The Guild: Which way forward for the European University alliances?

27 May 2021 | Network Updates | Update from The Guild
These updates are republished press releases and communications from members of the Science|Business Network

The European Universities initiative is the first initiative to potentially offer long-term support for enhancing the quality and competitiveness of universities through experimentation, collaboration and reflection on institutional practices. While recognizing the transformative potential of the initiative, The Guild member universities emphasize that collaboration needs to grow bottom-up, based on the alliances’ distinctive strategies. At the same time, they acknowledge that innovation and originality can flourish only by developing new practices in universities and overcoming national obstacles.

To ensure the genuine success of the initiative, The Guild wishes to contribute to the current consultations on the design of the next calls to European Universities:

1. Maximize the bottom-up nature of the initiative and enhance the autonomy of universities

Collaborations on which the European Universities are founded will take time to develop, and their added value will increase over time. The freedom to design and prioritize the content of collaboration has been a strong pull factor for universities and must not be compromised in the next phase of the initiative. Alliances should be supported in their strategic objectives and level of ambition. They should not be overwhelmed or steered into adopting additional objectives which might jeopardize the alliances’ mission. Instead, universities should be given time and space to develop a variety of cooperation models, and in doing so, avoid institutional mimicry.

2. Adopt ambitious but realistic objectives

The Guild welcomes plans to connect the alliances’ activities with the broader policy discussions around the European higher education transformation. However, we should be realistic and prioritize areas where the EU can provide added value. Also, it might be more feasible to address certain transformation needs at the institutional level first rather than in the context of an alliance.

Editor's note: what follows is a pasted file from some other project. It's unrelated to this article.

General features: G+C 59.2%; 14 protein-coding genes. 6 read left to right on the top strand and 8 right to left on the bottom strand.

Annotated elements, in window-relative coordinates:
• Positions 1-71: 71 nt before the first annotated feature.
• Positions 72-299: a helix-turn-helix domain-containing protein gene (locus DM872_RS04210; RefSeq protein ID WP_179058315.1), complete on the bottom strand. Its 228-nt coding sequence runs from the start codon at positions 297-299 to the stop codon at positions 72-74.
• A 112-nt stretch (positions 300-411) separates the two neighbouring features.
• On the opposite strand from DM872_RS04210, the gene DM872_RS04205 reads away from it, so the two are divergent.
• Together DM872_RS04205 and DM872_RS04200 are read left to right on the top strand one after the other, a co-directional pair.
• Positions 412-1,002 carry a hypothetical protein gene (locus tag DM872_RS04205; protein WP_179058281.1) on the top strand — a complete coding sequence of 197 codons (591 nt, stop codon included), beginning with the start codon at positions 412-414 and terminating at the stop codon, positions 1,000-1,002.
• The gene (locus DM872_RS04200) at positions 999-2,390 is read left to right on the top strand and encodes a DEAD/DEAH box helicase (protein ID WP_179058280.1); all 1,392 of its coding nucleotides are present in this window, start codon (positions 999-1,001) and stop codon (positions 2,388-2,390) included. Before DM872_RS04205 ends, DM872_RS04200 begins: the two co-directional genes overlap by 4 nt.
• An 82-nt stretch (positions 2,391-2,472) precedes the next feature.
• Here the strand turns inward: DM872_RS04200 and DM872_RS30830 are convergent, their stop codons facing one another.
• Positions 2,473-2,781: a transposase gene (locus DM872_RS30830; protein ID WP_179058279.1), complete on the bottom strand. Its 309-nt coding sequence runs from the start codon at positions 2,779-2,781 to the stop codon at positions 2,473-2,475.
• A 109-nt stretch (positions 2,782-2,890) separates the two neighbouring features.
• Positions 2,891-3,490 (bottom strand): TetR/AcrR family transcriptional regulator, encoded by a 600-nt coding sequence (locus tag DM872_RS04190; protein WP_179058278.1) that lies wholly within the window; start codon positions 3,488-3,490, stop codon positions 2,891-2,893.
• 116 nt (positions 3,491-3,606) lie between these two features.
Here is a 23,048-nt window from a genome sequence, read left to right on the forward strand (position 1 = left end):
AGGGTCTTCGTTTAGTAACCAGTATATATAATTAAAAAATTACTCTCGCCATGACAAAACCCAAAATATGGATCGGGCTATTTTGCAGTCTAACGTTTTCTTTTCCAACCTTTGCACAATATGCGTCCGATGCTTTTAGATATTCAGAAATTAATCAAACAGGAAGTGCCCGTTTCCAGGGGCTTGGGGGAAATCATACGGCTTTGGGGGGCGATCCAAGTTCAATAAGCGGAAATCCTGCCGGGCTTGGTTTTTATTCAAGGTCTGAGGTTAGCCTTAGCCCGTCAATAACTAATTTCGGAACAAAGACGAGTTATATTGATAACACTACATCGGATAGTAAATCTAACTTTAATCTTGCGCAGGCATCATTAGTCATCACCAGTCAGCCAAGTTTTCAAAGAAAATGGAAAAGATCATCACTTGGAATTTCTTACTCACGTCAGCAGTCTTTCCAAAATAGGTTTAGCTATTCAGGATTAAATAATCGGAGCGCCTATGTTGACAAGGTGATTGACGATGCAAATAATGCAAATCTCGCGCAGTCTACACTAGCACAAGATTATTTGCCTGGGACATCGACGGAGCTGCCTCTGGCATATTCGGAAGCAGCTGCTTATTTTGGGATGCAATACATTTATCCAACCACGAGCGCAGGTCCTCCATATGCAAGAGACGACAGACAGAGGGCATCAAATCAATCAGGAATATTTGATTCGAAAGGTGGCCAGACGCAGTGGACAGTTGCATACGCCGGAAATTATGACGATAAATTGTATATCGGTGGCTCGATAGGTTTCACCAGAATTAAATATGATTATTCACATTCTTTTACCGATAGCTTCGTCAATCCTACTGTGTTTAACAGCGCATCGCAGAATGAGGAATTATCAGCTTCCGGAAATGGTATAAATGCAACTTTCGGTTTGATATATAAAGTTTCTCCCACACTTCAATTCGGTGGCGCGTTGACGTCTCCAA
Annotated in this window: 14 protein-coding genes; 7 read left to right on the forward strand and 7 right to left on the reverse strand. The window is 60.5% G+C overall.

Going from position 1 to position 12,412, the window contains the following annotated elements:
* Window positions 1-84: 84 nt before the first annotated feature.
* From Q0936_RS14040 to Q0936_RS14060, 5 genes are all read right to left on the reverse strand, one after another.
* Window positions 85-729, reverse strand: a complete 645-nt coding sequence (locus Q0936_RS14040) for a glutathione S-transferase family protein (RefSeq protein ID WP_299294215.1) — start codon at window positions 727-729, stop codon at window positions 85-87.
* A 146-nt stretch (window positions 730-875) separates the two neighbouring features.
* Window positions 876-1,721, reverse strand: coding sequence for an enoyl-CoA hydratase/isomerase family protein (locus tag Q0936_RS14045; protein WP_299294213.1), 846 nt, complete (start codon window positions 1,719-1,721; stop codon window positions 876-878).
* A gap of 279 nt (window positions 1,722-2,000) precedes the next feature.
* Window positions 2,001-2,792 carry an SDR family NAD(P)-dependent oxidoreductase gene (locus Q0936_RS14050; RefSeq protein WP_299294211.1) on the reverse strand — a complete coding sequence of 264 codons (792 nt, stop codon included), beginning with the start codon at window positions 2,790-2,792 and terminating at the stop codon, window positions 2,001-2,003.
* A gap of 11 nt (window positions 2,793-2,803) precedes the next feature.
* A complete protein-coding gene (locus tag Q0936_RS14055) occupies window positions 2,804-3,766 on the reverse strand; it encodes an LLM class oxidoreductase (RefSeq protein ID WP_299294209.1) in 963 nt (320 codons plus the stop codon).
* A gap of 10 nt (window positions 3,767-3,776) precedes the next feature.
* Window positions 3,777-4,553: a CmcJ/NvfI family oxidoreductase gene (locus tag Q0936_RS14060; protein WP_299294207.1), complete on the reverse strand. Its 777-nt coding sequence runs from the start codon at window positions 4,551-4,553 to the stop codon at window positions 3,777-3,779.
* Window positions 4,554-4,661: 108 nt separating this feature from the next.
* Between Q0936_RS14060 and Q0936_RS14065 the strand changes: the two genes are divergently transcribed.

We welcome the Commission’s willingness to facilitate greater interoperability between the different national systems by promoting available EU mechanisms and exploring initiatives such as the European Degree. These might encourage reflections amongst alliances about what they can achieve together and what should remain the remit of individual universities. We should however be mindful that new regulatory initiatives should demonstrate clear added value. The pandemic has accelerated the need for new ways of working, but that does not necessarily mean putting new systems in place at the EU level, especially during the piloting stage.

3. Ensure sustainable and competitive funding for alliances

For the alliances to deliver on their objectives, we should move beyond project-based collaboration to sustainable long-term partnerships based on communities of practice. The Guild is ready to contribute to the discussion on a possible programmatic funding approach which would better reflect alliances’ needs. Offering a more long-term and ambitious EU funding perspective for the alliances is welcome, although these efforts should be complemented by national investments as well. As long as national support varies between Member States, we risk proper ownership of the initiative in the long run. Financial support will be needed even more in the upcoming implementation phase of various activities developed by the alliances. Equally importantly, Member States should demonstrate their support by better accommodating alliances’ innovative practices in national regulations.

While working towards a more programmatic approach, we support the proposal to provide further Erasmus+ funding to existing alliances (4 + 2 years) based on a positive evaluation. They should be assessed against the initial goals defined by each alliance and evidence of real advancement of their pilot projects. This is necessary to ensure the quality and excellence of the initiative. At the same time, we should avoid earmarking funds or favouring alliances when applying for excellence-based research funding.

4. Allow alliances to be open to new partners (in Europe and globally)

The Guild welcomes proposals to keep the initiative open to new alliances (and new members). Alliances that seek to extend their activities should be supported in this endeavour by an appropriate increase in funding. It is important to note that for the success of the initiative, we should continue to support the bottom-up nature of alliances, which includes the size of the alliance and the choice of partners. Therefore, we call upon the Commission and Member States to support those alliances who wish to grow by providing funding based on the number of partners.

Joint educational offerings or research projects take time to develop and require close and trusted academic communities: this is particularly the case with UK and Swiss partners where cooperation has been built over the years. Although the UK has decided not to associate to the new Erasmus+ programme, and Swiss negotiations are still ongoing, their contribution is vital to the European Universities initiative.

Finally, the alliances can play an important role in strengthening Europe’s universities globally. International partnerships need time to develop, and partners need to see the value of being part of an ambitious initiative. For that reason, universities should be able to choose partners which can bring added value to the alliance and contribute to their outreach.

This article was first published on May 25 by The Guild. 

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